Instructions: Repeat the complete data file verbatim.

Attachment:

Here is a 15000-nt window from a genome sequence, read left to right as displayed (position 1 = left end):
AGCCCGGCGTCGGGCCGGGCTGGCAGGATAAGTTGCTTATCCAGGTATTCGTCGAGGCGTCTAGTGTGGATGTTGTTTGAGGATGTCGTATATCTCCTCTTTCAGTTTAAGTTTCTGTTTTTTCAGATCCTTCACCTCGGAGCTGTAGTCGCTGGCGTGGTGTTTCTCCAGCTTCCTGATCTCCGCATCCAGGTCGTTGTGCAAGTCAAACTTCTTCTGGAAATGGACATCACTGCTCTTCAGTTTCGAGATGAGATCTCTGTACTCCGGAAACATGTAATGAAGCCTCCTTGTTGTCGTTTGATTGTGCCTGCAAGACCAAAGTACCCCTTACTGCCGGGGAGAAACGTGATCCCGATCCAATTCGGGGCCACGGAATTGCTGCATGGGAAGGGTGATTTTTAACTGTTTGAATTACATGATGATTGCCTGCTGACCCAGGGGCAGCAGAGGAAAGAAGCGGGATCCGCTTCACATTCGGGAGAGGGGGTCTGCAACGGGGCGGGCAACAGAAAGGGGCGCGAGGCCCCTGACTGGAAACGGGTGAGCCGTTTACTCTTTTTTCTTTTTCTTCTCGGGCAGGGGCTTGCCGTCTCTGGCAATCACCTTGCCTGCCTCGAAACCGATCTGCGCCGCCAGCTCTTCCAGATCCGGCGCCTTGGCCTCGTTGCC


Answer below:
Here is a 15000-nt window from a genome sequence, read left to right as displayed (position 1 = left end):
AGCCCGGCGTCGGGCCGGGCTGGCAGGATAAGTTGCTTATCCAGGTATTCGTCGAGGCGTCTAGTGTGGATGTTGTTTGAGGATGTCGTATATCTCCTCTTTCAGTTTAAGTTTCTGTTTTTTCAGATCCTTCACCTCGGAGCTGTAGTCGCTGGCGTGGTGTTTCTCCAGCTTCCTGATCTCCGCATCCAGGTCGTTGTGCAAGTCAAACTTCTTCTGGAAATGGACATCACTGCTCTTCAGTTTCGAGATGAGATCTCTGTACTCCGGAAACATGTAATGAAGCCTCCTTGTTGTCGTTTGATTGTGCCTGCAAGACCAAAGTACCCCTTACTGCCGGGGAGAAACGTGATCCCGATCCAATTCGGGGCCACGGAATTGCTGCATGGGAAGGGTGATTTTTAACTGTTTGAATTACATGATGATTGCCTGCTGACCCAGGGGCAGCAGAGGAAAGAAGCGGGATCCGCTTCACATTCGGGAGAGGGGGTCTGCAACGGGGCGGGCAACAGAAAGGGGCGCGAGGCCCCTGACTGGAAACGGGTGAGCCGTTTACTCTTTTTTCTTTTTCTTCTCGGGCAGGGGCTTGCCGTCTCTGGCAATCACCTTGCCTGCCTCGAAACCGATCTGCGCCGCCAGCTCTTCCAGATCCGGCGCCTTGGCCTCGTTGCC